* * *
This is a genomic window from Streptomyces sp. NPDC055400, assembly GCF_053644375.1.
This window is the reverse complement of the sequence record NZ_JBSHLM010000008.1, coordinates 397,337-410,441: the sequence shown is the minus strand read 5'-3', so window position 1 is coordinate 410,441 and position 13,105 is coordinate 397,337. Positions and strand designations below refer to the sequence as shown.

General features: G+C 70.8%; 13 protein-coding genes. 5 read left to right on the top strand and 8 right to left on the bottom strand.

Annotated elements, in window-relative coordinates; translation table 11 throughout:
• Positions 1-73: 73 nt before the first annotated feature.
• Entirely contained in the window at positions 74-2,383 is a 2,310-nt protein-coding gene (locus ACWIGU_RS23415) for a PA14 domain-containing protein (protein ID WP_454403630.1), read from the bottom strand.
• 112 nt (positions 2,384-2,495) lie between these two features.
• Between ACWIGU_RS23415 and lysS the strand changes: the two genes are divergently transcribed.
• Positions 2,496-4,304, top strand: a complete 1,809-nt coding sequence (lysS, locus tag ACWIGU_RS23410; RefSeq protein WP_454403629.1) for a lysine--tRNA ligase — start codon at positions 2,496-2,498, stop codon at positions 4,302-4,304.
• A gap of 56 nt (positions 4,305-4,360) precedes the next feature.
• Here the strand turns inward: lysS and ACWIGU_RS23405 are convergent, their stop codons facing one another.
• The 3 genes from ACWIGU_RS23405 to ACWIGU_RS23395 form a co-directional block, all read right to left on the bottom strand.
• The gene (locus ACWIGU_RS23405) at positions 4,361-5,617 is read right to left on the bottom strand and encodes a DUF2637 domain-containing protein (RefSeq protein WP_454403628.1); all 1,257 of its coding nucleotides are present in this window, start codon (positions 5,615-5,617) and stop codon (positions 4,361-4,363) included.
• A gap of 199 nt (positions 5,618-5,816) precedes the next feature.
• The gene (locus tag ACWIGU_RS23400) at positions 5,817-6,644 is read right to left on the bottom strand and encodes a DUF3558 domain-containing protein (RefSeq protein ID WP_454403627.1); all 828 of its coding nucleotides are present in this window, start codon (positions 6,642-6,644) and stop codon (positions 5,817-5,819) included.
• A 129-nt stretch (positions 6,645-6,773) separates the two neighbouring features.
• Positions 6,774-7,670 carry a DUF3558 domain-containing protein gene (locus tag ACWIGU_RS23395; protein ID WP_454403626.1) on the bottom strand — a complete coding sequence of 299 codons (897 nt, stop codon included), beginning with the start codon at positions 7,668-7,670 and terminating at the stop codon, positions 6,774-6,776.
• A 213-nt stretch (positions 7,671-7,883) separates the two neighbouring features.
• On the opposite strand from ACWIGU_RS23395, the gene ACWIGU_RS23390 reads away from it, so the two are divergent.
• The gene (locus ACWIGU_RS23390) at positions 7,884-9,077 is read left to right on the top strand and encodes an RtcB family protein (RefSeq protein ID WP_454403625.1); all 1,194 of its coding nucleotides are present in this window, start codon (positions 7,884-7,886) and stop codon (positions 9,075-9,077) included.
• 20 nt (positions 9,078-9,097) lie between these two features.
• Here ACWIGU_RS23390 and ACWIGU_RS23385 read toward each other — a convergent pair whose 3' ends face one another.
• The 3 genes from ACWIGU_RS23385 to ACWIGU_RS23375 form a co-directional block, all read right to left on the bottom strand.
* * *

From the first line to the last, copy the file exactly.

This is a genomic window from Streptomyces sp. NPDC055400, assembly GCF_053644375.1.
This window is the reverse complement of the sequence record NZ_JBSHLM010000008.1, coordinates 397,337-410,441: the sequence shown is the minus strand read 5'-3', so window position 1 is coordinate 410,441 and position 13,105 is coordinate 397,337. Positions and strand designations below refer to the sequence as shown.

General features: G+C 70.8%; 13 protein-coding genes. 5 read left to right on the top strand and 8 right to left on the bottom strand.

Annotated elements, in window-relative coordinates; translation table 11 throughout:
• Positions 1-73: 73 nt before the first annotated feature.
• Entirely contained in the window at positions 74-2,383 is a 2,310-nt protein-coding gene (locus ACWIGU_RS23415) for a PA14 domain-containing protein (protein ID WP_454403630.1), read from the bottom strand.
• 112 nt (positions 2,384-2,495) lie between these two features.
• Between ACWIGU_RS23415 and lysS the strand changes: the two genes are divergently transcribed.
• Positions 2,496-4,304, top strand: a complete 1,809-nt coding sequence (lysS, locus tag ACWIGU_RS23410; RefSeq protein WP_454403629.1) for a lysine--tRNA ligase — start codon at positions 2,496-2,498, stop codon at positions 4,302-4,304.
• A gap of 56 nt (positions 4,305-4,360) precedes the next feature.
• Here the strand turns inward: lysS and ACWIGU_RS23405 are convergent, their stop codons facing one another.
• The 3 genes from ACWIGU_RS23405 to ACWIGU_RS23395 form a co-directional block, all read right to left on the bottom strand.
• The gene (locus ACWIGU_RS23405) at positions 4,361-5,617 is read right to left on the bottom strand and encodes a DUF2637 domain-containing protein (RefSeq protein WP_454403628.1); all 1,257 of its coding nucleotides are present in this window, start codon (positions 5,615-5,617) and stop codon (positions 4,361-4,363) included.
• A gap of 199 nt (positions 5,618-5,816) precedes the next feature.
• The gene (locus tag ACWIGU_RS23400) at positions 5,817-6,644 is read right to left on the bottom strand and encodes a DUF3558 domain-containing protein (RefSeq protein ID WP_454403627.1); all 828 of its coding nucleotides are present in this window, start codon (positions 6,642-6,644) and stop codon (positions 5,817-5,819) included.
• A 129-nt stretch (positions 6,645-6,773) separates the two neighbouring features.
• Positions 6,774-7,670 carry a DUF3558 domain-containing protein gene (locus tag ACWIGU_RS23395; protein ID WP_454403626.1) on the bottom strand — a complete coding sequence of 299 codons (897 nt, stop codon included), beginning with the start codon at positions 7,668-7,670 and terminating at the stop codon, positions 6,774-6,776.
• A 213-nt stretch (positions 7,671-7,883) separates the two neighbouring features.
• On the opposite strand from ACWIGU_RS23395, the gene ACWIGU_RS23390 reads away from it, so the two are divergent.
• The gene (locus ACWIGU_RS23390) at positions 7,884-9,077 is read left to right on the top strand and encodes an RtcB family protein (RefSeq protein ID WP_454403625.1); all 1,194 of its coding nucleotides are present in this window, start codon (positions 7,884-7,886) and stop codon (positions 9,075-9,077) included.
• 20 nt (positions 9,078-9,097) lie between these two features.
• Here ACWIGU_RS23390 and ACWIGU_RS23385 read toward each other — a convergent pair whose 3' ends face one another.
• The 3 genes from ACWIGU_RS23385 to ACWIGU_RS23375 form a co-directional block, all read right to left on the bottom strand.